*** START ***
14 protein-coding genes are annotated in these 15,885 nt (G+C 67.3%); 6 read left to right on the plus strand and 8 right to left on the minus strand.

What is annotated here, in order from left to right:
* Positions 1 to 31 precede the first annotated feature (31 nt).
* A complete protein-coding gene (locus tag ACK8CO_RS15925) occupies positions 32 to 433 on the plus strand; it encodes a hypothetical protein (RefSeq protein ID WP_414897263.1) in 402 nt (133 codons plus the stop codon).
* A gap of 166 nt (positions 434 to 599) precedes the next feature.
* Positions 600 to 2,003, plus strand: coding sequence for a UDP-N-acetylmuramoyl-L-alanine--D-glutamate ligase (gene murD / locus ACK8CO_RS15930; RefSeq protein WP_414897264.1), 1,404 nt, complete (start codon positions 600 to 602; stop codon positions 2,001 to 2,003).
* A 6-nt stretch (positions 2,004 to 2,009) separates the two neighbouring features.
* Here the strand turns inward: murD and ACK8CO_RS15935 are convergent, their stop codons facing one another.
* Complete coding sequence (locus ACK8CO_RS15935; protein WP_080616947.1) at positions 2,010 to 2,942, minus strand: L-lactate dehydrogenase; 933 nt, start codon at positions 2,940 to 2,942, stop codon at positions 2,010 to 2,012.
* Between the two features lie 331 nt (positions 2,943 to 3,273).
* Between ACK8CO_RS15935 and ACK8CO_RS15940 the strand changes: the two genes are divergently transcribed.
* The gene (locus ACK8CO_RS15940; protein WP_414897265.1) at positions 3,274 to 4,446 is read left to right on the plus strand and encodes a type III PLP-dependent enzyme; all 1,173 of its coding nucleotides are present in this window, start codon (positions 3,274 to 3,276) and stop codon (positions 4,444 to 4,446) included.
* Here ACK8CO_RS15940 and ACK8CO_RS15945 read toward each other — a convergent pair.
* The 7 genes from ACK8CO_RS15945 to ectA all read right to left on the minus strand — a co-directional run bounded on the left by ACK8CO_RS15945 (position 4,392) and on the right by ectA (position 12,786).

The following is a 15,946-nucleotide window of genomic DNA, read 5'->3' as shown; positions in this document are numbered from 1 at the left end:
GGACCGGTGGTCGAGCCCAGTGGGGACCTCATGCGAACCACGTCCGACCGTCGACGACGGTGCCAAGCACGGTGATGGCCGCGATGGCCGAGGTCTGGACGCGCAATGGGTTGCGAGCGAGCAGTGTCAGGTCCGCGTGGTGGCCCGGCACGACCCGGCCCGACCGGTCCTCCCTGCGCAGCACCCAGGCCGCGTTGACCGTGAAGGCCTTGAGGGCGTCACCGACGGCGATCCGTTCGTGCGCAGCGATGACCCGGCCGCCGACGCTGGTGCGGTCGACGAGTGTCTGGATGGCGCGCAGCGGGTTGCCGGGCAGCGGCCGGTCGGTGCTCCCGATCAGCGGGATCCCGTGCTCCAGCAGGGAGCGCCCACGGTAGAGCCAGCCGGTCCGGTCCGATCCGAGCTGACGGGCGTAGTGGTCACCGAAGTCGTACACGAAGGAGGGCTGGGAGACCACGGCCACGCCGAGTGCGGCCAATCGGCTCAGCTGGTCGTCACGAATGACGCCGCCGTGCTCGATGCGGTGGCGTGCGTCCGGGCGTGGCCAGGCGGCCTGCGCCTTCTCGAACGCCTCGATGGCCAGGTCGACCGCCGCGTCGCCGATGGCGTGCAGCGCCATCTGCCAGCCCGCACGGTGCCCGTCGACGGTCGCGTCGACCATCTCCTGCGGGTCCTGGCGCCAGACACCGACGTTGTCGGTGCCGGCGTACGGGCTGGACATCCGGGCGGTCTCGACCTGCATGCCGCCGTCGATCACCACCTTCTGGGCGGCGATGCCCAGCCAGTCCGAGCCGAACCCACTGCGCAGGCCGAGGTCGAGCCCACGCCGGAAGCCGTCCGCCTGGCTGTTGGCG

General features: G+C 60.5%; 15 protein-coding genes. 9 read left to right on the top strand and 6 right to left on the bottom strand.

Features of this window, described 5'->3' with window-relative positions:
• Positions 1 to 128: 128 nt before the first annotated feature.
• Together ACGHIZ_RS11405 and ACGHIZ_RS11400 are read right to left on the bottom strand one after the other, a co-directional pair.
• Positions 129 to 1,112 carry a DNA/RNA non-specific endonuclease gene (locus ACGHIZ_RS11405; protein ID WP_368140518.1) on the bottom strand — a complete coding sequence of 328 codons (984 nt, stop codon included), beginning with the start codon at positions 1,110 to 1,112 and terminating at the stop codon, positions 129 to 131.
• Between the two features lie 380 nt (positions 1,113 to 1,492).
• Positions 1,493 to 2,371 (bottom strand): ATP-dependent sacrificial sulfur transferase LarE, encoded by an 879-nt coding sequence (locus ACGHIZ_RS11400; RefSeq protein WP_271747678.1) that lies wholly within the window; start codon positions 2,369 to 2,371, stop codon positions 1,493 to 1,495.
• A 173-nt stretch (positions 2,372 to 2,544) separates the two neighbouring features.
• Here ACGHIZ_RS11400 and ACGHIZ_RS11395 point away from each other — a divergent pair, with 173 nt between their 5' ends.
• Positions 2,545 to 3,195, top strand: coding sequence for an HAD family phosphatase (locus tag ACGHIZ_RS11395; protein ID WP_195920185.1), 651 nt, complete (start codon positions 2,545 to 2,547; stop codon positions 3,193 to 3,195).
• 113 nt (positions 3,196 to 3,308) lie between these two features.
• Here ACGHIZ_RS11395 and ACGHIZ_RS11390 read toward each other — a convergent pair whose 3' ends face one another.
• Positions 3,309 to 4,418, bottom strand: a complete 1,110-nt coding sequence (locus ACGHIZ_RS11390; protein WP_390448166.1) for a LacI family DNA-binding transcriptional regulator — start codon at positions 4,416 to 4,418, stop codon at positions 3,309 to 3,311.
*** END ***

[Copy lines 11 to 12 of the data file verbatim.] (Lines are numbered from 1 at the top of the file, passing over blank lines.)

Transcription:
* Between ACK8CO_RS15935 and ACK8CO_RS15940 the strand changes: the two genes are divergently transcribed.
* The gene (locus ACK8CO_RS15940; protein WP_414897265.1) at positions 3,274 to 4,446 is read left to right on the plus strand and encodes a type III PLP-dependent enzyme; all 1,173 of its coding nucleotides are present in this window, start codon (positions 3,274 to 3,276) and stop codon (positions 4,444 to 4,446) included.